Have you heard that expression? "It's like herding cats!" I've learned it means that something or some task is next to impossible--or at best--extremely difficult. I really don't know about that since I...ah...er...herd cats on a daily basis. And while some days can be more trying than others, most of the time, it's not difficult to get them to head in the direction you need them to go.
Go ahead and laugh at me. But after eight years of managing ferals, combined with a lifetime of being owned by cats, I think I've got it down pretty much and pat. *grins at you* The first clue you need is to make them think it's their idea in the first place. Yeah, I know. It's easier said than achieved but that's the main concept in herding cats. However, that's true about motivating anyone into doing what you need them to do, right? Cats are not that much different.
Ok--there are two exceptions. Every cat remembers when they were worshipped as gods. Sure that may have happened hundreds of thousands of feline generations ago, but they remember. They also wish you and I and every other human being would remember this important piece of feline history as well. So be respectful. You don't need to bow down and worship them, but please be respectful. Basic courtesy makes them shiver with delight and gets you mousey points. (Similar to brownie points in human terms.)
|What?!?!? Think like a HUMAN!?!?! You've got to be insane!|
So with those two facts in mind, herding cats can be relatively easy. Motivation and reward works with cats. For instance, when my husband is filling up the food and water bowls for the ferals outside, his biggest concern is the indoor cats who are trying to make good on an "escape." Escape as in getting outside long enough to roll in the dirt, and for fun, have their human friends play chase. Meaning the humans chase the cat until they are ready to go back indoors. They don't see the consequences of possibly getting into a catfight with the ferals or getting hurt or getting lost because that falls under politics, religion, and/or worldview/philosophy. Remember--those things are not important to cats at all.
Therefore, it's up to us mere humans to understand what it will take to keep the indoor kitties separated from the feral kitties. We use motivation in the form of treat bag noise to entice them away from thinking about escaping. The reward is what comes out of the treat bag. We don't feed them their treats in a bowl because we realize we are dealing with hunters. So we toss the treat bits out and about and that allows them to "hunt them suckers down and eat them with joy!" That little bit of motivation is often enough to keep them occupied while D carries out bowls of food and fresh water for the ferals outside.
Here's another example of herding cats--making them go where you need them to go. For the past year, Arby was terribly ill. We had her in Dr. J's office nearly every other week for nearly the past year. She was difficult to diagnose and difficult to treat. She lost weight and because she's not a large cat in the first place, losing a few ounces constantly did not bode well for her. Her coat became ragged, she lost her playfulness, and she was miserable. We contemplated euthanasia but neither D nor I nor Dr. J were ready to give up just yet. Arby is a fighter and whatever was making her sick was not taking the life out of her.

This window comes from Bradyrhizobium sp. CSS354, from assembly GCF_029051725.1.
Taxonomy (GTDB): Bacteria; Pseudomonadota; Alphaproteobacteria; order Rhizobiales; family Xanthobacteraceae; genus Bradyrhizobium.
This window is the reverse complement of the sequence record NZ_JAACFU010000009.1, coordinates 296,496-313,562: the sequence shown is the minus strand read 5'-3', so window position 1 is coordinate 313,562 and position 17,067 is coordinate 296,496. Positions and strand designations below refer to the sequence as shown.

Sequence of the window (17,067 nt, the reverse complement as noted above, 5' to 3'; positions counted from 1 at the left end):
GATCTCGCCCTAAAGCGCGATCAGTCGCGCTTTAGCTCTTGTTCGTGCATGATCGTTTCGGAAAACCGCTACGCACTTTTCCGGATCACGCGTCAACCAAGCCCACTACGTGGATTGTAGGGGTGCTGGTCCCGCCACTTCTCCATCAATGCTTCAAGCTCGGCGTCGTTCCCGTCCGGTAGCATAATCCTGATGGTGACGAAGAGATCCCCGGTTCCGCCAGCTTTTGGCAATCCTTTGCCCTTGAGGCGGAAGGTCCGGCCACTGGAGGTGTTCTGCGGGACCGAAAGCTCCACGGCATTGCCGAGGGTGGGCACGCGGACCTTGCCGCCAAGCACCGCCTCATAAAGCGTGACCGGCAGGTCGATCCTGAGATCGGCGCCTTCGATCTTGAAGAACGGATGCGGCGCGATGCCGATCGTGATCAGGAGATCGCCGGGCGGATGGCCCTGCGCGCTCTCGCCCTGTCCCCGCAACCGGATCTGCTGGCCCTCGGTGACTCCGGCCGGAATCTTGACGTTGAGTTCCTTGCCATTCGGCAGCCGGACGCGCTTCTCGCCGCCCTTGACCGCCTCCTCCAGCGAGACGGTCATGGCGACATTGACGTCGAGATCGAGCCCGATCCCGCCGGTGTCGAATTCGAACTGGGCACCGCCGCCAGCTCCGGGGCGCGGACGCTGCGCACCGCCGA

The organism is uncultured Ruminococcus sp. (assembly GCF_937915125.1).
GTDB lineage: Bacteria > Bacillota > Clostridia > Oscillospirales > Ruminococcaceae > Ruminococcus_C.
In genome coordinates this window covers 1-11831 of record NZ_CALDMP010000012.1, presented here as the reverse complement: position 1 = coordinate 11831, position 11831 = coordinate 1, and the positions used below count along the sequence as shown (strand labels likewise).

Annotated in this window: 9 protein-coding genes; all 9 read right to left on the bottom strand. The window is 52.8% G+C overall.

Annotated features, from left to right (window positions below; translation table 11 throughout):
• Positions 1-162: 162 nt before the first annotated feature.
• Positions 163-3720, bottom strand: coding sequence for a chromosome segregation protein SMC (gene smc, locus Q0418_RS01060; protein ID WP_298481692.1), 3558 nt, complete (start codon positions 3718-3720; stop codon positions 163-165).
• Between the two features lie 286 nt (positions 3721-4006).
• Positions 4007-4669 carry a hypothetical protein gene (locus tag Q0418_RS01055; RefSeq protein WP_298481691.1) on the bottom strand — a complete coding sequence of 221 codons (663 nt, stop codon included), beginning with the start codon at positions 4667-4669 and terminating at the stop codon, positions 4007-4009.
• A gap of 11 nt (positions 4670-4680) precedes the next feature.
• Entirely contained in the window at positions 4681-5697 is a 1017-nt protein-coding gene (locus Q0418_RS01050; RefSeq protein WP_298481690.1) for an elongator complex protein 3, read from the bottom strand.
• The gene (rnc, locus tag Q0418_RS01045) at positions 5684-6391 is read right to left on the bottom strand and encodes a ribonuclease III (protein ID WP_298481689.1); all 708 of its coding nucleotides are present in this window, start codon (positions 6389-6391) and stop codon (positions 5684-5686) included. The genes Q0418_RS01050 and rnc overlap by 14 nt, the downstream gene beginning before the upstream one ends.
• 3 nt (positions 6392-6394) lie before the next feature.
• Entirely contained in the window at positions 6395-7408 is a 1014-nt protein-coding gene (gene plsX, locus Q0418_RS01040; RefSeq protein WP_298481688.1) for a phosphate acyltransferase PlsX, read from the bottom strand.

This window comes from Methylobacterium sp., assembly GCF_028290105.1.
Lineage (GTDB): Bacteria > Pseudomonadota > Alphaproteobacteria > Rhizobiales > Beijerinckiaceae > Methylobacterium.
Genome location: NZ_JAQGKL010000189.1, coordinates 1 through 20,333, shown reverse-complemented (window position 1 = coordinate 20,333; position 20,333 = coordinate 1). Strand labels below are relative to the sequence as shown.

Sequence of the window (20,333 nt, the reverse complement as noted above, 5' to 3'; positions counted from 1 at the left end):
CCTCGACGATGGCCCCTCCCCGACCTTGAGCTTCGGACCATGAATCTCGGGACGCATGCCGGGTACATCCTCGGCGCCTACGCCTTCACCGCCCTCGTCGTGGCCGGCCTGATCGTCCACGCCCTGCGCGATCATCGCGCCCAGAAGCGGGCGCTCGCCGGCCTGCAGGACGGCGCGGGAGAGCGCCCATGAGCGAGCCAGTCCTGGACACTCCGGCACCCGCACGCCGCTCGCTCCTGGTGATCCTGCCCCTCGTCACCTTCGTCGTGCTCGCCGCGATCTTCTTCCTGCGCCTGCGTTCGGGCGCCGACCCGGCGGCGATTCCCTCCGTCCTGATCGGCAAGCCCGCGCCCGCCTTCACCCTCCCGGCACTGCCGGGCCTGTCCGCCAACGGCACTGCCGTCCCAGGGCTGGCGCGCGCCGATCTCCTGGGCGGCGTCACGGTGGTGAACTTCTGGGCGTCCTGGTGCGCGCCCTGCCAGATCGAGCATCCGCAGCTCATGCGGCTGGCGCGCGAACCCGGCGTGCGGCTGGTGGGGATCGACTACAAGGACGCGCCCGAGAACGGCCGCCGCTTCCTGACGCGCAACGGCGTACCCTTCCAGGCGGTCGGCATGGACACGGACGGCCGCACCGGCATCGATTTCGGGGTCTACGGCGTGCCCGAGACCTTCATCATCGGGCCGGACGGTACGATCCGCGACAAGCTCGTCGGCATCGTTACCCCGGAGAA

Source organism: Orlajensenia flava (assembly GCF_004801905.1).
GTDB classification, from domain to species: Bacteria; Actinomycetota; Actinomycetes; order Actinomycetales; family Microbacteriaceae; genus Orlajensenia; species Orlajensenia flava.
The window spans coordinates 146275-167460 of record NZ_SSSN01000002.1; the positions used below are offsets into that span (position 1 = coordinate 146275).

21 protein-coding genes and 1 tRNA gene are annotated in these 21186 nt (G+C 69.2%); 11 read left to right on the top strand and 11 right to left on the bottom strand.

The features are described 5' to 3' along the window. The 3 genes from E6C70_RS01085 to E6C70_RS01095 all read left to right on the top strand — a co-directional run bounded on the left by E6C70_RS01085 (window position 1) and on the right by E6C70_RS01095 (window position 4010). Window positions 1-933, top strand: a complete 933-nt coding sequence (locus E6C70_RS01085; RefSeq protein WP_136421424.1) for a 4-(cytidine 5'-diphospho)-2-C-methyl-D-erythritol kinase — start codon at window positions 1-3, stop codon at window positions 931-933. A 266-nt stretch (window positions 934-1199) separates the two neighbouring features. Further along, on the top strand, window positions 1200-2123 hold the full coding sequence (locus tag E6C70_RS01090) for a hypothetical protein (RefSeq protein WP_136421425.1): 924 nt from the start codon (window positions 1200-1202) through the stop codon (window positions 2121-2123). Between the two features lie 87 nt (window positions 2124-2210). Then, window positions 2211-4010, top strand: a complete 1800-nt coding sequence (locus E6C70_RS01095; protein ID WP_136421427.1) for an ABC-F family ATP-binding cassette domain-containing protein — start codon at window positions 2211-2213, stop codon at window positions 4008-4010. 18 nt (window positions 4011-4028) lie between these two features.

Finally, Dr. J tried a radical therapy---a shot of antibiotic + steroid + Vitamin B12 once a week for a month to see if that would kill the bacteria in her gut that was giving her acid reflux. To top it off, we were trying daily doses of Mylanta to help curb the acid that was burning her mouth and throat. Arby HATES shots. She doesn't care who gives them, she hates them. She uses claws, fangs, and twisty moves and then more fangs and claws to let us know she's not happy about getting shots. By the time the shot is administered, more than one person is injured, reaching for bandaids and white vinegar and a thesaurus (to swear effectively and creatively).
So remembering to think like a cat, I made a deal with her. She could eat off my plate every day as long as she let me give her weekly shot and two daily doses of Mylanta. She could eat people food as much as she wanted if she worked with me and didn't cause too many injuries in dosing her. She agreed. That night I took choice, tasty bits off my plate and placed them on a small plate for Arby.
It worked. Within two weeks, she was responding well to this new therapy and gaining weight. Within a month, her mouth wasn't ugly red or sore. She eats a combination of people and cat foods daily. She only has to go in occasionally for shots, instead of once a week. Her coat smoothed out and is silky.
And she's been playing again.
Nonetheless, Arby is feline and cats do not like to be caught. So D will literally herd her into the kitchen where she lets me pick her up for her daily dose of medication. Somedays, she makes him chase her around the house. Other days, she prefers to get this nasty tasting affair over and done with quickly and runs into the kitchen so I can dose her. The motivation is to keep herself healthy so she doesn't have to deal with Dr. J and his shots...the reward is eating people food.
So the next time someone tells you that something is "like herding cats" remember that it's not as difficult as it's made out to be.